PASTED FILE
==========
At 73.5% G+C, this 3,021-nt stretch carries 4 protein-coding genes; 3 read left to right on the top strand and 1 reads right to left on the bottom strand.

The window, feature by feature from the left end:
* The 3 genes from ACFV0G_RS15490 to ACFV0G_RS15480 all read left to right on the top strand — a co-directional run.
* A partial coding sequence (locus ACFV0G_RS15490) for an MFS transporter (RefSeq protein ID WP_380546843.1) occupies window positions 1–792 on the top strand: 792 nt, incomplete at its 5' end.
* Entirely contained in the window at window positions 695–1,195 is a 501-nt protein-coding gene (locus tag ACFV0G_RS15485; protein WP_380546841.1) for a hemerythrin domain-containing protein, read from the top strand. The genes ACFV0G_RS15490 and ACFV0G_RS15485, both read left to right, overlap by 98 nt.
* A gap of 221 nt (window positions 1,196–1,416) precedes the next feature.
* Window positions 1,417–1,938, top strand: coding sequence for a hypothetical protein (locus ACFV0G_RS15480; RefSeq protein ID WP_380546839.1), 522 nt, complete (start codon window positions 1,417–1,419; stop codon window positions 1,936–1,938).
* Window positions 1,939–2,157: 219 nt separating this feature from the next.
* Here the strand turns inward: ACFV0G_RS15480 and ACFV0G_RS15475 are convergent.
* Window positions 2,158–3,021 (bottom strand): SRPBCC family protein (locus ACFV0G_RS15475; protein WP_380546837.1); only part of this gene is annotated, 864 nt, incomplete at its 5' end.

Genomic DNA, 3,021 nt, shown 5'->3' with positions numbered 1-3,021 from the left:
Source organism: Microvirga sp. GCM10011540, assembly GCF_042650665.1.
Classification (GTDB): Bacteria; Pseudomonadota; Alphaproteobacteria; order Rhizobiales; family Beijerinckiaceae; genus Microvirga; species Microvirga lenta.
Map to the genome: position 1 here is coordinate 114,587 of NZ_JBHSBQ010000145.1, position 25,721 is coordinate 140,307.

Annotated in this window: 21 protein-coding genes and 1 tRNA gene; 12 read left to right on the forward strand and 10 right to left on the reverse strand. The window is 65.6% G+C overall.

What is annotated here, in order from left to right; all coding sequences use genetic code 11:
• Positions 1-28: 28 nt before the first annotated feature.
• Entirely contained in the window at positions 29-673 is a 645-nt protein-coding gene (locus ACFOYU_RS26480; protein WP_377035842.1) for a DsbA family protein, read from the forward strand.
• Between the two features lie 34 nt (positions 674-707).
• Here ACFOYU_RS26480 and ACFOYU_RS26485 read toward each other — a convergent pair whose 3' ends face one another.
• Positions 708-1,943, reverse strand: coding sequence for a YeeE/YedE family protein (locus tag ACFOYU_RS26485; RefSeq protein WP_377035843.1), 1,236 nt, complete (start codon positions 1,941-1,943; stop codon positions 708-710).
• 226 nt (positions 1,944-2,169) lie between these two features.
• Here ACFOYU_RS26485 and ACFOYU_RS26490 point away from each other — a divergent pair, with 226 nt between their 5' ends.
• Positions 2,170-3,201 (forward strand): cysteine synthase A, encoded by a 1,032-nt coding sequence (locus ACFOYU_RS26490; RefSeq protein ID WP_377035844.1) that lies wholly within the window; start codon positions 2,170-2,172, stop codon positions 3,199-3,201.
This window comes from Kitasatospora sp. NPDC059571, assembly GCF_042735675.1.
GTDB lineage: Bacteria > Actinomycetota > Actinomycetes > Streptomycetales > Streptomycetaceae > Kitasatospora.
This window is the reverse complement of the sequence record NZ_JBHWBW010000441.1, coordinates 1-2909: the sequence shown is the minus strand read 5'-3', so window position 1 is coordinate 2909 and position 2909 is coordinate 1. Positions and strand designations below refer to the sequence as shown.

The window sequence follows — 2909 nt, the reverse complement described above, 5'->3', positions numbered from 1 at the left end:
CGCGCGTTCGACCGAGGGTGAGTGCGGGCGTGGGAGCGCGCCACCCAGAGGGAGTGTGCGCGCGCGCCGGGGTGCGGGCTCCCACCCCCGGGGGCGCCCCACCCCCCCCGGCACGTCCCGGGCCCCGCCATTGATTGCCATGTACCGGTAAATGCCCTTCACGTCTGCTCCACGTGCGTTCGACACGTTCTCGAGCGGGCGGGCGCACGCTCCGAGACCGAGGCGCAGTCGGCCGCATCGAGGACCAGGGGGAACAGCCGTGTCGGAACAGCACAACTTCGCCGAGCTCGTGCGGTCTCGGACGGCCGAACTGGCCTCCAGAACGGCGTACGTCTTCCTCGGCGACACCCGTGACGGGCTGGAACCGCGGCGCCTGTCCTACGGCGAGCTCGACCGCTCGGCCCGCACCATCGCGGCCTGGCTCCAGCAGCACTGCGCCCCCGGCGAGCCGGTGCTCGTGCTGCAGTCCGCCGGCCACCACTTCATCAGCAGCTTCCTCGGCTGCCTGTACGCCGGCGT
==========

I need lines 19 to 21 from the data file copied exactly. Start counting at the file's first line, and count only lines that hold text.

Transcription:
• Between the two features lie 34 nt (positions 674-707).
• Here ACFOYU_RS26480 and ACFOYU_RS26485 read toward each other — a convergent pair whose 3' ends face one another.
• Positions 708-1,943, reverse strand: coding sequence for a YeeE/YedE family protein (locus tag ACFOYU_RS26485; RefSeq protein WP_377035843.1), 1,236 nt, complete (start codon positions 1,941-1,943; stop codon positions 708-710).